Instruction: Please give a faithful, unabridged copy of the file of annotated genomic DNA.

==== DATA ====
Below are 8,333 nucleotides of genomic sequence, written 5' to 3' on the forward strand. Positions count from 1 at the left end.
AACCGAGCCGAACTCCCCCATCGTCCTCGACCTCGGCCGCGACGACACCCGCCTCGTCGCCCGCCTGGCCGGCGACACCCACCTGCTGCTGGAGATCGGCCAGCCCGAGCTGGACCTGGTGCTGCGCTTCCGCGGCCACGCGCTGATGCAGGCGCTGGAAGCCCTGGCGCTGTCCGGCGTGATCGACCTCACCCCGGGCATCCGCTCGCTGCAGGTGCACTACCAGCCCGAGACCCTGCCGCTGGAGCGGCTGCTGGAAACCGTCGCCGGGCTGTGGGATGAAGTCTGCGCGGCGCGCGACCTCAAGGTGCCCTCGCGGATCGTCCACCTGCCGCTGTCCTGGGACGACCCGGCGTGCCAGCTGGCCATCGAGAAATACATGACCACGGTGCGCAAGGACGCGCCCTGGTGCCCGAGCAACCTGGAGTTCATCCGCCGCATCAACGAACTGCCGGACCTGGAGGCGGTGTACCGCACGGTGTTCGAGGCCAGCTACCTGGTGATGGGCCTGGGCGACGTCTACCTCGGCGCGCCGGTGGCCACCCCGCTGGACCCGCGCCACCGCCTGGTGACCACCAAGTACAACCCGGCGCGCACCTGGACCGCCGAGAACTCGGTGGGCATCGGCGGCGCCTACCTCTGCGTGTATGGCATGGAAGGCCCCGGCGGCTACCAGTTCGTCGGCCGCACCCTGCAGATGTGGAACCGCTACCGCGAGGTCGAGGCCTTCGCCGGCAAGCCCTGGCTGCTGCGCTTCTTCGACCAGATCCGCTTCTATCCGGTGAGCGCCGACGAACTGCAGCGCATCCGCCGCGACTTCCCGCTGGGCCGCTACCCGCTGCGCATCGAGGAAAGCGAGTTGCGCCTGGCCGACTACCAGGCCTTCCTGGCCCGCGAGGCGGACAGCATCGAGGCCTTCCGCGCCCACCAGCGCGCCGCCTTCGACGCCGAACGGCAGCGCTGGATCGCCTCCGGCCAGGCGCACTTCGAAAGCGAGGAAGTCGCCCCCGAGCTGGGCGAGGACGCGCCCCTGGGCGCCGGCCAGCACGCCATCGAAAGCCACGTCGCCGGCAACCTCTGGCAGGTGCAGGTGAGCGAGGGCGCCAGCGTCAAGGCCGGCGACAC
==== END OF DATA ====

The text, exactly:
Below are 8,333 nucleotides of genomic sequence, written 5' to 3' on the forward strand. Positions count from 1 at the left end.
AACCGAGCCGAACTCCCCCATCGTCCTCGACCTCGGCCGCGACGACACCCGCCTCGTCGCCCGCCTGGCCGGCGACACCCACCTGCTGCTGGAGATCGGCCAGCCCGAGCTGGACCTGGTGCTGCGCTTCCGCGGCCACGCGCTGATGCAGGCGCTGGAAGCCCTGGCGCTGTCCGGCGTGATCGACCTCACCCCGGGCATCCGCTCGCTGCAGGTGCACTACCAGCCCGAGACCCTGCCGCTGGAGCGGCTGCTGGAAACCGTCGCCGGGCTGTGGGATGAAGTCTGCGCGGCGCGCGACCTCAAGGTGCCCTCGCGGATCGTCCACCTGCCGCTGTCCTGGGACGACCCGGCGTGCCAGCTGGCCATCGAGAAATACATGACCACGGTGCGCAAGGACGCGCCCTGGTGCCCGAGCAACCTGGAGTTCATCCGCCGCATCAACGAACTGCCGGACCTGGAGGCGGTGTACCGCACGGTGTTCGAGGCCAGCTACCTGGTGATGGGCCTGGGCGACGTCTACCTCGGCGCGCCGGTGGCCACCCCGCTGGACCCGCGCCACCGCCTGGTGACCACCAAGTACAACCCGGCGCGCACCTGGACCGCCGAGAACTCGGTGGGCATCGGCGGCGCCTACCTCTGCGTGTATGGCATGGAAGGCCCCGGCGGCTACCAGTTCGTCGGCCGCACCCTGCAGATGTGGAACCGCTACCGCGAGGTCGAGGCCTTCGCCGGCAAGCCCTGGCTGCTGCGCTTCTTCGACCAGATCCGCTTCTATCCGGTGAGCGCCGACGAACTGCAGCGCATCCGCCGCGACTTCCCGCTGGGCCGCTACCCGCTGCGCATCGAGGAAAGCGAGTTGCGCCTGGCCGACTACCAGGCCTTCCTGGCCCGCGAGGCGGACAGCATCGAGGCCTTCCGCGCCCACCAGCGCGCCGCCTTCGACGCCGAACGGCAGCGCTGGATCGCCTCCGGCCAGGCGCACTTCGAAAGCGAGGAAGTCGCCCCCGAGCTGGGCGAGGACGCGCCCCTGGGCGCCGGCCAGCACGCCATCGAAAGCCACGTCGCCGGCAACCTCTGGCAGGTGCAGGTGAGCGAGGGCGCCAGCGTCAAGGCCGGCGACAC